FOR THOSE WHO WANT TO LOVE WINE, BUT DON'T KNOW HOW

Cheers! Wine Consultants

Wine is a matter of your taste, not some critic’s

By Dan & Krista Stockman

6.6.15


To really understand wine, it is helpful to know the language. Estate. Reserve. Select. Old Vine. Single Vineyard. Late Harvest.

The problem, however, is few of these words actually mean something specific that is consistent throughout wineries. Estate means the winery that made the wine also grew the wine. Reserve? Select? Those can mean anything. Old Vine? That means the vines are older, but there's no specific age at which a vine is old. Typically, however, it refers to wine that comes from vines that are at least 50 years old. What about Ancient Vine? Probably even older, but maybe not. Single Vineyard, well, that one is self-explanatory; the wine is produced from grapes from one vineyard – but how big is that vineyard? Depends on the winery. And Late Harvest, well, just like Old Vine, there's no specific time period at which a harvest is late, but you can usually deduce that the wine will be sweeter because the grapes were picked later. But not always.

If the designations don't mean anything, how can you tell which wines are premium? We had an opportunity to experiment with this when Hahn Family Wines sent us some samples – three Pinot Noirs and a Chardonnay. We'll just be talking about the Pinot Noirs here because the bottles the winery sent were all made from the same varietal – Pinot Noir, but were significantly different in both taste and price.

Hahn has three levels for its wines – Hahn, Hahn SLH and Lucienne. Even if you knew nothing about the wines and didn't look at the price tag, chances are you would figure out quickly from the labels which wine is the least expensive and which you'd save for a special occasion.

The label on the 2012 Hahn Winery Pinot Noir is clean and attractive, but not as sophisticated as its more expensive cousins. This Pinot is from California, not a specific valley or a specific vineyard. Its price? About $14. And at that price, it's a good deal. Pinot Noir can be a tough grape to master, but even with its introductory level wine, Hahn nails it. This is a lively Pinot Noir with cola and spice flavors blending with the dark fruit notes.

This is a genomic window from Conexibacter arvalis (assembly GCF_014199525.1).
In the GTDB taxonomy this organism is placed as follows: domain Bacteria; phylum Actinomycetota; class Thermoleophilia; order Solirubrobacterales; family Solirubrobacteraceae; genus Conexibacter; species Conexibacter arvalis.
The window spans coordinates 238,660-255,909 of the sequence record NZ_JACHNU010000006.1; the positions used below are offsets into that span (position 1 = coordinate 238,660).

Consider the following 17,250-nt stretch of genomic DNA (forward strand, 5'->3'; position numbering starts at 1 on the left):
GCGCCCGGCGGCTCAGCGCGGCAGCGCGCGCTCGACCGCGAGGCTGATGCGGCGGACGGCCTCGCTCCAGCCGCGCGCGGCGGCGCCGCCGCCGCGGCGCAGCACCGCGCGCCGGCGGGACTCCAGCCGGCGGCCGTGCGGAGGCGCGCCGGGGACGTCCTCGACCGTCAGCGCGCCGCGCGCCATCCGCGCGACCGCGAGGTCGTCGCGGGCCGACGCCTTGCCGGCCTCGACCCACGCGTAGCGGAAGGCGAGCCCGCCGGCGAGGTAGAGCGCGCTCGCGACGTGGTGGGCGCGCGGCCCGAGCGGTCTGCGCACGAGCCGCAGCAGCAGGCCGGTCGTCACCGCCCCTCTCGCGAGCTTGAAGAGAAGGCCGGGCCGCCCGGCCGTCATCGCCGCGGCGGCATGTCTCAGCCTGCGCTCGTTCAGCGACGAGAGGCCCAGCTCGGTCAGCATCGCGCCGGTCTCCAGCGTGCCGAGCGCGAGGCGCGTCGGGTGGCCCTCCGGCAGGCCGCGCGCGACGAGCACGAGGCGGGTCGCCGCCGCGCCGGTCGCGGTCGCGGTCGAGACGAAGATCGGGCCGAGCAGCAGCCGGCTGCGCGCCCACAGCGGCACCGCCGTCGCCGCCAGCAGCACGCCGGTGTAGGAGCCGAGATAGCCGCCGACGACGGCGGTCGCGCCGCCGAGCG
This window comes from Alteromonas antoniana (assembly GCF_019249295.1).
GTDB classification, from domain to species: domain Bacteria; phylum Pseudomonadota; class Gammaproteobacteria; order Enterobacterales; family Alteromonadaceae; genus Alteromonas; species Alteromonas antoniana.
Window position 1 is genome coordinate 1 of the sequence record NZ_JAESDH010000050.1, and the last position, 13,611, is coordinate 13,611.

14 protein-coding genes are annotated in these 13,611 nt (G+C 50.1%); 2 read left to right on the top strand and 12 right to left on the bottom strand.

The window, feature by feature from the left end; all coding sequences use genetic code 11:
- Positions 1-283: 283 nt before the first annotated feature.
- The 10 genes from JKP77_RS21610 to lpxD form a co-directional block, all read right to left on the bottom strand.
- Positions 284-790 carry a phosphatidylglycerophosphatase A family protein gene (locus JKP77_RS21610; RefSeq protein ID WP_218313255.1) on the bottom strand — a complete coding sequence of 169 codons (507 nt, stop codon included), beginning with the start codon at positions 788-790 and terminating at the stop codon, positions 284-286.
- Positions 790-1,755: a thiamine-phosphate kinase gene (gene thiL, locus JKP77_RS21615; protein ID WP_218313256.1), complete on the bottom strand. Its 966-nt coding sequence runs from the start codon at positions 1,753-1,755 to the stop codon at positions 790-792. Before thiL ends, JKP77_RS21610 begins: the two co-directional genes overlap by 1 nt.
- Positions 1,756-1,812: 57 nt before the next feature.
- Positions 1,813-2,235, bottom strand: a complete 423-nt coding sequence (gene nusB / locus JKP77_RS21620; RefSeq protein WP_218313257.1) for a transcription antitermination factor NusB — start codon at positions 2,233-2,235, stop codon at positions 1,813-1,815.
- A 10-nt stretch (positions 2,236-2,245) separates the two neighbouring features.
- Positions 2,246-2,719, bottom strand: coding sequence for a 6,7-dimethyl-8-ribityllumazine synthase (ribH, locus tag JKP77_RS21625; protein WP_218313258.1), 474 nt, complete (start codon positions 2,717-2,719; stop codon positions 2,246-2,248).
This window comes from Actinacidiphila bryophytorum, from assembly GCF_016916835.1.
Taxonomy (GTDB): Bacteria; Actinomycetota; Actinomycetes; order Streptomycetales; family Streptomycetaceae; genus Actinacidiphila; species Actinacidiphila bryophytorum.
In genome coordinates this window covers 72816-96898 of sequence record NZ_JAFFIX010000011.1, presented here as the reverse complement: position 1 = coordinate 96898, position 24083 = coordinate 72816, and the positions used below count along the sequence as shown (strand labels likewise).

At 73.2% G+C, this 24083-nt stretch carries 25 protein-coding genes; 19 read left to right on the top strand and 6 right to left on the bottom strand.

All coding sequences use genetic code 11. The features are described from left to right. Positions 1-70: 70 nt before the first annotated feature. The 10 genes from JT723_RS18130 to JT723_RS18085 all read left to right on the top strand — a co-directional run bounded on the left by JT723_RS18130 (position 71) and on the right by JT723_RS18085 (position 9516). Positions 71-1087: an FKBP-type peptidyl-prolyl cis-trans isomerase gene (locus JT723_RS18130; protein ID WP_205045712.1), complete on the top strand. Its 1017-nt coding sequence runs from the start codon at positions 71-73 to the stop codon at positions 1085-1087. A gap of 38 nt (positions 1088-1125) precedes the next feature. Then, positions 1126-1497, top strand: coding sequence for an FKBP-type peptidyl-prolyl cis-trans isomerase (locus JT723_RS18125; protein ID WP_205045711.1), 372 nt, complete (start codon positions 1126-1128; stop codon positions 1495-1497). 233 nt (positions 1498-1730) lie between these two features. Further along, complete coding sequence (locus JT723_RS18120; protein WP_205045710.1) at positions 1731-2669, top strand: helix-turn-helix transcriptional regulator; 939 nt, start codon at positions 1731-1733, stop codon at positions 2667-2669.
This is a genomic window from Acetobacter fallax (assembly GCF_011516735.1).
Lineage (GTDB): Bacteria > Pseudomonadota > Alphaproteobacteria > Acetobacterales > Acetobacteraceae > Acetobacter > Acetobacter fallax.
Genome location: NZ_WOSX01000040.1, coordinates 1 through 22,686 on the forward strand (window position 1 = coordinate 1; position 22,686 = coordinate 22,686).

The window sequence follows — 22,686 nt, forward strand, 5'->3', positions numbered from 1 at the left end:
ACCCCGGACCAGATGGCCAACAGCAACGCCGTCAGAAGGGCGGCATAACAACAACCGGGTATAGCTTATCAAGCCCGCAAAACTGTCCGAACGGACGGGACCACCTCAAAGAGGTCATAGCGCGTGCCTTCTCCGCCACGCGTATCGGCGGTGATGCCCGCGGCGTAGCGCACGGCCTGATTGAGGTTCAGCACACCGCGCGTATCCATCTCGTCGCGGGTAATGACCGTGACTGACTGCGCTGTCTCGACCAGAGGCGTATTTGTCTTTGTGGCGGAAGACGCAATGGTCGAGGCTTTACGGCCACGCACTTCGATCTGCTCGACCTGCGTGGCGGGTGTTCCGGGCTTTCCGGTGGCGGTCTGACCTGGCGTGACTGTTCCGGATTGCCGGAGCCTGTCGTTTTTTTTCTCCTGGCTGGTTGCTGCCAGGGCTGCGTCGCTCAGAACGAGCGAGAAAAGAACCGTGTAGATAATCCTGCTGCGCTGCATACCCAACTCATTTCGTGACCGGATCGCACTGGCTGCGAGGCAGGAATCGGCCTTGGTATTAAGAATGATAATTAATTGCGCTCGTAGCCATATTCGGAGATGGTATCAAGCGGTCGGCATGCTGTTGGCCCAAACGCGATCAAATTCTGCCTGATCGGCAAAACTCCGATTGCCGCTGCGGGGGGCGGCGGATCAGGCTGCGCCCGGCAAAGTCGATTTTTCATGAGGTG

The 2011 Hahn SLH Estate Pinot Noir shows off its pedigree by including on the label the location where the grapes originated – Santa Lucia Highlands. At $35 a bottle, you should expect more from this wine, and it delivers. It is a more mature, heartier Pinot Noir with smoky flavors mixed with black cherries and strawberries and a long, smooth finish.

Lucienne is the winery's premium label. The 2011 Lucienne Pinot Noir we sampled came from the Lone Oak Vineyard in the Santa Lucia Highlands. If a label includes the name of a specific vineyard, the winery is telling you something: This wine is going to be special. And, the Lucienne Pinot Noir is special. At $50 a bottle, it should be. It is a jammy Pinot Noir with the best of the rustic funkiness often characteristic of the grape.

Does that mean the Lucienne is the best? Not necessarily. In fact, during our tasting, several of our tasters thought the $14 Hahn was the best. They thought the wines decreased in flavor as they got more expensive. We thought the flavors got more intricate and complex as the price went up.

That's the other problem with judging the quality of a wine: Taste is subjective. We know, for example, that our palates have evolved over the years. In addition, because we've had so many wines, what we often look for now is uniqueness. We're much more interested in a wine that is obscure or expresses where it came from than we are in a wine that meets the classic definitions. We'd rather have, say, a the Lucienne Pinot Noir that tastes exactly like no other wine than the $14 Hahn Pinot that tastes just like a good Pinot should.

Which gets us back to a point we've been making for years: You are the only real judge of whether a wine is good or not. So don't let wine experts or wine store clerks or anyone else tell you you shouldn't like what you do. Wine isn't about drinking the “right” wine – it's about drinking the wine you love.

Cheers!